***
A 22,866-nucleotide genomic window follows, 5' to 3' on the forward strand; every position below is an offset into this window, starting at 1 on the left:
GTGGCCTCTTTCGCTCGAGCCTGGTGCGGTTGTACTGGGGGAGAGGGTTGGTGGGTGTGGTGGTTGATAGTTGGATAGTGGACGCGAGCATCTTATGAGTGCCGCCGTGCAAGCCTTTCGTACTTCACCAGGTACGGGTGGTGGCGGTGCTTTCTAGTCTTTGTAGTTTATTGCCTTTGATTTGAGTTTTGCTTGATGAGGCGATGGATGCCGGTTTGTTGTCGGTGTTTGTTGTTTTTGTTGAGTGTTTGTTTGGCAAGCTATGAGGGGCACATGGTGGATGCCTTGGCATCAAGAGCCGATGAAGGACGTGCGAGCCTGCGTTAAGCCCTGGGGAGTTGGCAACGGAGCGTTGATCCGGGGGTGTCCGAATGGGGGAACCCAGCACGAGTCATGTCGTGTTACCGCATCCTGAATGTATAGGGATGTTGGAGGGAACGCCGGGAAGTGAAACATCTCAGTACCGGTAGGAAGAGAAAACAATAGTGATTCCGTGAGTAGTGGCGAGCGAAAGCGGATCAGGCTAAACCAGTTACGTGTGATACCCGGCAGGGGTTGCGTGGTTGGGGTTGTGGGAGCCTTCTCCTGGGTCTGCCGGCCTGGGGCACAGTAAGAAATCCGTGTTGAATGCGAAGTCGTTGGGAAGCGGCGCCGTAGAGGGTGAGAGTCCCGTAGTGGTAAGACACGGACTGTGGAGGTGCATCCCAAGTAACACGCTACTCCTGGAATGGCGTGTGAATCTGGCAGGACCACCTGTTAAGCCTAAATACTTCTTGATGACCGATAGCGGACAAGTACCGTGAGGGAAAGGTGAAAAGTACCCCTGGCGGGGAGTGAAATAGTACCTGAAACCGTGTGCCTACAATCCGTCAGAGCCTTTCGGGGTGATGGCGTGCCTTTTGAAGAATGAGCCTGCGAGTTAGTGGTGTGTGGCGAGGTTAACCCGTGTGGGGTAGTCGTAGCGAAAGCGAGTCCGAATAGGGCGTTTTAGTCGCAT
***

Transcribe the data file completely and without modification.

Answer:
A 22,866-nucleotide genomic window follows, 5' to 3' on the forward strand; every position below is an offset into this window, starting at 1 on the left:
GTGGCCTCTTTCGCTCGAGCCTGGTGCGGTTGTACTGGGGGAGAGGGTTGGTGGGTGTGGTGGTTGATAGTTGGATAGTGGACGCGAGCATCTTATGAGTGCCGCCGTGCAAGCCTTTCGTACTTCACCAGGTACGGGTGGTGGCGGTGCTTTCTAGTCTTTGTAGTTTATTGCCTTTGATTTGAGTTTTGCTTGATGAGGCGATGGATGCCGGTTTGTTGTCGGTGTTTGTTGTTTTTGTTGAGTGTTTGTTTGGCAAGCTATGAGGGGCACATGGTGGATGCCTTGGCATCAAGAGCCGATGAAGGACGTGCGAGCCTGCGTTAAGCCCTGGGGAGTTGGCAACGGAGCGTTGATCCGGGGGTGTCCGAATGGGGGAACCCAGCACGAGTCATGTCGTGTTACCGCATCCTGAATGTATAGGGATGTTGGAGGGAACGCCGGGAAGTGAAACATCTCAGTACCGGTAGGAAGAGAAAACAATAGTGATTCCGTGAGTAGTGGCGAGCGAAAGCGGATCAGGCTAAACCAGTTACGTGTGATACCCGGCAGGGGTTGCGTGGTTGGGGTTGTGGGAGCCTTCTCCTGGGTCTGCCGGCCTGGGGCACAGTAAGAAATCCGTGTTGAATGCGAAGTCGTTGGGAAGCGGCGCCGTAGAGGGTGAGAGTCCCGTAGTGGTAAGACACGGACTGTGGAGGTGCATCCCAAGTAACACGCTACTCCTGGAATGGCGTGTGAATCTGGCAGGACCACCTGTTAAGCCTAAATACTTCTTGATGACCGATAGCGGACAAGTACCGTGAGGGAAAGGTGAAAAGTACCCCTGGCGGGGAGTGAAATAGTACCTGAAACCGTGTGCCTACAATCCGTCAGAGCCTTTCGGGGTGATGGCGTGCCTTTTGAAGAATGAGCCTGCGAGTTAGTGGTGTGTGGCGAGGTTAACCCGTGTGGGGTAGTCGTAGCGAAAGCGAGTCCGAATAGGGCGTTTTAGTCGCAT